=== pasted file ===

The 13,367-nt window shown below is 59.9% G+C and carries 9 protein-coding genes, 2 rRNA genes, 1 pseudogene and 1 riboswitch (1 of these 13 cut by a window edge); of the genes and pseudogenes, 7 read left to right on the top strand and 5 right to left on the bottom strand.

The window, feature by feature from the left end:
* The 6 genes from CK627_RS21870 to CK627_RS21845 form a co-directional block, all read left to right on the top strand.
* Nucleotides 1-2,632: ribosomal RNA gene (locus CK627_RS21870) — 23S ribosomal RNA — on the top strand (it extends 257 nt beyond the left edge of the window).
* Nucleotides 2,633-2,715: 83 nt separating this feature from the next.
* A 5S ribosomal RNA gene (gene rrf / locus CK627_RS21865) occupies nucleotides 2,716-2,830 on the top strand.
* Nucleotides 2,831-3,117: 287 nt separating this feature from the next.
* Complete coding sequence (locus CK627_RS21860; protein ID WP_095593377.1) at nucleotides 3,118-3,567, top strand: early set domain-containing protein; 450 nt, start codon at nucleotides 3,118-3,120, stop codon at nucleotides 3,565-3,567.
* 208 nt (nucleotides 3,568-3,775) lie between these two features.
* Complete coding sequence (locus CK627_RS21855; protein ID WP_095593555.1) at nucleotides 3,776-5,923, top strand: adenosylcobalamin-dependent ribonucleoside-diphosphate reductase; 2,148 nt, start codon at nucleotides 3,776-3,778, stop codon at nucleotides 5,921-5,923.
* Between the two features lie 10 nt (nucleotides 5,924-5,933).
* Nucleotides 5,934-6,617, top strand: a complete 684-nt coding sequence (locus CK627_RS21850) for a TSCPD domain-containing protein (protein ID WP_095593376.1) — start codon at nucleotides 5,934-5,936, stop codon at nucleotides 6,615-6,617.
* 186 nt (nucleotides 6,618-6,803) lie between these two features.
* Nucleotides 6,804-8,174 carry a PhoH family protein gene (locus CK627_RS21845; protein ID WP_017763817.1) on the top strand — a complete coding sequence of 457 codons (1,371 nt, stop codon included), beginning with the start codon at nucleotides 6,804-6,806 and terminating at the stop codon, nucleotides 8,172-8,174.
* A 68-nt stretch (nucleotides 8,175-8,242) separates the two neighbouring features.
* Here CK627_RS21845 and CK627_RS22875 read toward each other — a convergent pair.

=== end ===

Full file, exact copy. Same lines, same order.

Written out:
The 13,367-nt window shown below is 59.9% G+C and carries 9 protein-coding genes, 2 rRNA genes, 1 pseudogene and 1 riboswitch (1 of these 13 cut by a window edge); of the genes and pseudogenes, 7 read left to right on the top strand and 5 right to left on the bottom strand.

The window, feature by feature from the left end:
* The 6 genes from CK627_RS21870 to CK627_RS21845 form a co-directional block, all read left to right on the top strand.
* Nucleotides 1-2,632: ribosomal RNA gene (locus CK627_RS21870) — 23S ribosomal RNA — on the top strand (it extends 257 nt beyond the left edge of the window).
* Nucleotides 2,633-2,715: 83 nt separating this feature from the next.
* A 5S ribosomal RNA gene (gene rrf / locus CK627_RS21865) occupies nucleotides 2,716-2,830 on the top strand.
* Nucleotides 2,831-3,117: 287 nt separating this feature from the next.
* Complete coding sequence (locus CK627_RS21860; protein ID WP_095593377.1) at nucleotides 3,118-3,567, top strand: early set domain-containing protein; 450 nt, start codon at nucleotides 3,118-3,120, stop codon at nucleotides 3,565-3,567.
* 208 nt (nucleotides 3,568-3,775) lie between these two features.
* Complete coding sequence (locus CK627_RS21855; protein ID WP_095593555.1) at nucleotides 3,776-5,923, top strand: adenosylcobalamin-dependent ribonucleoside-diphosphate reductase; 2,148 nt, start codon at nucleotides 3,776-3,778, stop codon at nucleotides 5,921-5,923.
* Between the two features lie 10 nt (nucleotides 5,924-5,933).
* Nucleotides 5,934-6,617, top strand: a complete 684-nt coding sequence (locus CK627_RS21850) for a TSCPD domain-containing protein (protein ID WP_095593376.1) — start codon at nucleotides 5,934-5,936, stop codon at nucleotides 6,615-6,617.
* 186 nt (nucleotides 6,618-6,803) lie between these two features.
* Nucleotides 6,804-8,174 carry a PhoH family protein gene (locus CK627_RS21845; protein ID WP_017763817.1) on the top strand — a complete coding sequence of 457 codons (1,371 nt, stop codon included), beginning with the start codon at nucleotides 6,804-6,806 and terminating at the stop codon, nucleotides 8,172-8,174.
* A 68-nt stretch (nucleotides 8,175-8,242) separates the two neighbouring features.
* Here CK627_RS21845 and CK627_RS22875 read toward each other — a convergent pair.